ILNews

Law School Briefs - 3/2/11

Back to TopCommentsE-mailPrintBookmark and Share
Law School Briefs

Law school hosts poverty law event

The Indiana University School of Law – Indianapolis, Neighborhood Christian Legal Clinic, and the Central Indiana Peace Corps Association hosted a poverty law event March 1 at the law school to discuss issues facing American families.

The event, “The Financial Crisis – Emerging Issues and Trends Faced by American Families” featured keynote speaker John Bouman, president of the Sargent Shriver National Center of Poverty Law. Bouman spoke about Sargent Shriver, founder of the center and first president of the United States Peace Corps program, and the 10 issues that need to be addressed to fight the war on poverty.

U.S. Judge Jane Magnus-Stinson introduced Bouman, and the legal clinic’s managing attorney Chris Purnell spoke about the core legal issues affecting impoverished people in central Indiana.

The event coincided with Peace Corps Week and the celebration of the organization’s 50th anniversary.

Pan-Asian conference to address democracy

Distinguished scholars from Indiana University, the Australian National University, and other institutions will address challenges to constitutional democracy in Asia March 4 to 5 during the symposium, “Difference and Constitutionalism in Asia.” The symposium will be held in the Moot Court Room of Indiana University Maurer School of Law, 211 S. Indiana Ave. in Bloomington. All panel discussions will be open to the public.

IU Maurer School of Law, the Institute for Advanced Study, the Office of the Vice President for International Affairs, the Center for the Study of the Middle East, the Center for Constitutional Democracy, the ANU-IU Pan Asia Institute at Indiana University, and the Australian National University will host the event.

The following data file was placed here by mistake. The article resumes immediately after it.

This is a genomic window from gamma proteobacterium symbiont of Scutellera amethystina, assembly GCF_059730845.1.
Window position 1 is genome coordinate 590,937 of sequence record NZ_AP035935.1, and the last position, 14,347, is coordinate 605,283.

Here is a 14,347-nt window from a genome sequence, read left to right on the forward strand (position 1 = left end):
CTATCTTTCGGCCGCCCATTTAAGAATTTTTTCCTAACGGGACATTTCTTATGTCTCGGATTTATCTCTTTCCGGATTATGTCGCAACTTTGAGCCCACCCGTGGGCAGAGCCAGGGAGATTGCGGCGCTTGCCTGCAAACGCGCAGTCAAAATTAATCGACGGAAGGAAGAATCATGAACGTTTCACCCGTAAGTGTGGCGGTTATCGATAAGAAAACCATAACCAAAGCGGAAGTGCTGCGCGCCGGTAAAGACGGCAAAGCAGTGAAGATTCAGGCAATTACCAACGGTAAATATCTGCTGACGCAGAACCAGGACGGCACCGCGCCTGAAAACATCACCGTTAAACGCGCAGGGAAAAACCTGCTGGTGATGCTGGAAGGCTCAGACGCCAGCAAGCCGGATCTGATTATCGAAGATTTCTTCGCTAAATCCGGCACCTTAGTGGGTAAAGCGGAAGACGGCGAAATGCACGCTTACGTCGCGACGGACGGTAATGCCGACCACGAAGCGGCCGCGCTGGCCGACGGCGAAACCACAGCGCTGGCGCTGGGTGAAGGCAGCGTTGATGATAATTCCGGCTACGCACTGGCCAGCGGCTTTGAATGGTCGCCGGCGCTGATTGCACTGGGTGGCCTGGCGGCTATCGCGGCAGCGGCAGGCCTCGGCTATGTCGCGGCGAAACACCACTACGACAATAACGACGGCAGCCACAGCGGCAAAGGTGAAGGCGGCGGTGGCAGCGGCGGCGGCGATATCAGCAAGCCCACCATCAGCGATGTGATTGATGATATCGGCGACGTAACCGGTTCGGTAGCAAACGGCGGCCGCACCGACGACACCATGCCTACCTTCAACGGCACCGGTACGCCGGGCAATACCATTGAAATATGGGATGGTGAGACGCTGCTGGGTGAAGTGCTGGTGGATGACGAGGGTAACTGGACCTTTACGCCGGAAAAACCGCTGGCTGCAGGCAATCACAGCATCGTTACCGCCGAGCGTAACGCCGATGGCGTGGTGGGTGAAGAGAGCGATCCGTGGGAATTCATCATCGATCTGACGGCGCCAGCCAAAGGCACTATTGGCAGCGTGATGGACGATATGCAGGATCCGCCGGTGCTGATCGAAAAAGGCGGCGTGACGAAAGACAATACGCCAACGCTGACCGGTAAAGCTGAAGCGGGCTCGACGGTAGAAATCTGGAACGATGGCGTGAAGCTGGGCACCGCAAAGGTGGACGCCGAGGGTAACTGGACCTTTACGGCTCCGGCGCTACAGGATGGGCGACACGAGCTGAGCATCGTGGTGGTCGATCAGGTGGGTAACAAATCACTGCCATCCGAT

Conference participants will discuss similarities and differences among constitutional democracies in Asia, as well as the changes to those countries since at least a dozen have proposed or adopted new constitutions or made important changes in existing constitutions over the last two decades.

Themes for the panel discussions are gender, ethnicity and race, the urban-rural divide, religion, and language. IU experts will be joined by panelists from Duke and Georgetown universities, the Australian National University, the University of Toronto, and the National Institute of Development Administration in Thailand. Organizers hope to contribute to building more stable and democratic governments in countries around the world.

Further details, including a conference program, can be found at http://iu.edu/~panasia/events/difference-and-constitutionalism-in-asia/. For more information, contact Melissa Biddinger, associate director of the ANU-IU Pan Asia Institute, at 812-855-0269 or mbidding@indiana.edu.

New class focuses on IP, museums, art

A new law course with a focus on art, museums, and publishing will begin this fall at Indiana University School of Law – Indianapolis. The faculty approved the new course Feb. 15.

The class will be taught by intellectual property attorney Kenan Farrell, a solo practitioner in Indianapolis. It will be offered during the fall 2011 semester as an evening or Saturday course.

The course was requested by the Fashion Art and Design Law Society, which had its first meeting in November 2009 and currently has about 20 members. John R. Schaibley III, executive director of the Center for Intellectual Property Law and Innovation and adjunct professor of law, met with FAD officers who reviewed textbooks and proposed coursework, said FAD founding vice president, Erin Albert, a 3L student in the evening program.

While art law classes are taught at other law schools, a course on art, museum, and publishing law is rare, she said.•

 

ADVERTISEMENT

Post a comment to this story

COMMENTS POLICY
We reserve the right to remove any post that we feel is obscene, profane, vulgar, racist, sexually explicit, abusive, or hateful.